Naturally Teaching

An elementary teacher science blog

A Raising Butterflies Kit for the Classroom: A Conservation Conversation

Read this interview to learn about the conservation implications for using a raising butterflies kit in your elementary classroom

If you’ve thought about adding a raising butterflies kit to your list of activities this year, you’ll want to read this article first! While these kits have great reviews and many teachers praise their benefits in the classroom, there’s a bigger picture to consider.

I had the opportunity to interview Jenn Kirts and Michelle Fournier from the Chippewa Nature Center (CNC) about this topic. The CNC works closely with local schools, offering consultation, professional development, and on-the-ground teaching alongside elementary teachers. 

Given their extensive experience, I trusted them to address some tough questions about the conservation consequences of using a raising butterflies kit. Read on to discover the best way to handle butterflies from these kits and explore alternatives that offer similar benefits.

Don’t need all the information? Use this list to get to what you need:

How butterflies are born and develop

What to do with butterflies from my kit

Alternatives to a butterfly kit

Plant a pollinator garden

Plant a Monarch Waystation

Visit a butterfly house

Benefits to a raising butterflies kit

Let’s explore why teachers love using butterfly kits in their classrooms. Students who have experienced a hatching butterflies kit benefit in several ways:

  1. Creating life-long memories: I have talked to many adults who fondly recall raising butterflies in elementary school, from feeding caterpillars to witnessing their transformation into butterflies. There’s no doubt that a raising butterflies kit creates lasting memories.
  2. Instilling responsibility: Students take on tasks like cleaning the enclosure and gathering food, fostering a sense of responsibility. 
  3. Hands-on learning: Through researching butterfly species and caring for caterpillars, students engage in tactile learning that reinforces the science content in a unique and memorable way.
  4. Real-time observation: Watching caterpillars develop in real-time provides students a more informed and developed understanding of the butterfly life cycle.

How butterflies are born and develop

Now let’s get a little natural history about the life cycle of butterflies. Butterflies are insects that experience full metamorphosis, or four unique stages of life. Most butterflies hatch from an egg into a caterpillar (the larval stage), then they form a chrysalis (the pupa stage), and then they emerge as a butterfly (the adult stage).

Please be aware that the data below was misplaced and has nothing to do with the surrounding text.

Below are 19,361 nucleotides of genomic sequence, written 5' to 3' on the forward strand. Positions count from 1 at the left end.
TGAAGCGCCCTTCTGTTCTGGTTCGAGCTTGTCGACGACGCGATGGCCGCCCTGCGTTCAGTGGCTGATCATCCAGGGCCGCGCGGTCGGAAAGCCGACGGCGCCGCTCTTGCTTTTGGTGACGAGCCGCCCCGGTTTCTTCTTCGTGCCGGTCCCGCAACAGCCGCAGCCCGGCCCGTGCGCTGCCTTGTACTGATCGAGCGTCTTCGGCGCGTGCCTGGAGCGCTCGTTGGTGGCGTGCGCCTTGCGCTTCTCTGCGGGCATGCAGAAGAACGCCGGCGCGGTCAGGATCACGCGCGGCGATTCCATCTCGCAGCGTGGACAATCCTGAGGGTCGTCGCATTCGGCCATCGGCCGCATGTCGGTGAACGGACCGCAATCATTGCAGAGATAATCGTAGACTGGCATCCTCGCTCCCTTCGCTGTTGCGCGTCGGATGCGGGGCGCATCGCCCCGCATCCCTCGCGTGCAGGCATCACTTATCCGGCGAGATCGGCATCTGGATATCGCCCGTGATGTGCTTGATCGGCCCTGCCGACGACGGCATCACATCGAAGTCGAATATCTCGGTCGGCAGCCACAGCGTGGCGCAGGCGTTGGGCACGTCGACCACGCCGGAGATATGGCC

Like this Monarch caterpillar, butterflies move from egg to caterpillar to chrysalis to adult.
A monarch caterpillar goes through 5 instars before pupating.

In the caterpillar stage they molt, or shed, their exoskeleton multiple times. Each round of shedding is called an instar. As the caterpillar eats food and gets bigger, they outgrow their exoskeleton and have to shed it. Sometimes the caterpillar looks a little different after it has molted but it’s still considered the larval stage until it turns into a chrysalis.

I raised the caterpillars from my kit to butterflies, now what do I do?

After spending weeks caring for the caterpillars in your raising butterflies kit, they have moved through their pupa stage and are finally adult butterflies! So… what do you do with them now? 

The natural thought is to celebrate your hard work with a butterfly release, afterall, butterflies belong in nature, right? Unfortunately, there could be negative consequences if butterflies raised from kits are released to your local ecosystems.

Like this butterfly, some species will eat rotting fruit.
Some butterflies eat nectar from flowers, sugar water, or rotting fruit.

Jenn and Michelle agree that “[b]utterflies raised from a commercial kit cannot be released into the wild. Sometimes they are species that don’t occur locally, but even when they are a local species, they represent a different genetic make-up which could impact local populations negatively. There is also a risk that they could have bacteria, viruses, or fungi that could be introduced to the environment and cause problems.”

Jenn and Michelle also share this advice, “[s]ince you can’t release them, what can you do? You can keep them in your classroom providing appropriate food (sugar water, flowers for natural nectar, or rotting fruit depending on the species) and an enclosed space for them. You can keep them until they reach the natural end of their lifespan. If you cannot do this, you are responsible for humanely euthanizing them.”

To help keep your local wildlife safe, keep this information in mind. If you choose to use a raising butterflies kit in your classroom, you are responsible to care for the butterflies until they die or you are in charge of humanely euthanizing them. If you can’t commit to one of these options, please do not use a butterfly kit in your classroom.

Alternatives to raising butterflies in the classroom

So how can you give your students the benefits of a raising butterflies kit without actually raising butterflies in the classroom? Jenn, Michelle, and I have some alternatives for you.

Plant a pollinator garden

Planting a pollinator garden and visiting it regularly to view the different stages of development or finding and visiting a local body of water to observe frog or toad development is a powerful experience for students and demonstrates respect for the natural world.” Jenn and Michelle have a combined 30+ years of outdoor education experience and they have seen first-hand the power of pollinator gardens on children’s understanding of life science. Take their word for it; these plots are worth your time and effort!

Pollinator gardens are successful when you have native plants, like this Bee Balm or Bergamot, that attracts a variety of pollinators.
Pollinator gardens provide habitat for a variety of invertebrates, not just butterflies.

Not only would planting a pollinator garden allow your students to see different stages of development in butterflies, but it would provide habitat for a variety of invertebrates, making for a fantastic outdoor lab and many opportunities for hands-on learning and real-time observation. Plus, there are tons of grants for school pollinator gardens!

The Garden Next Door by Collin Pine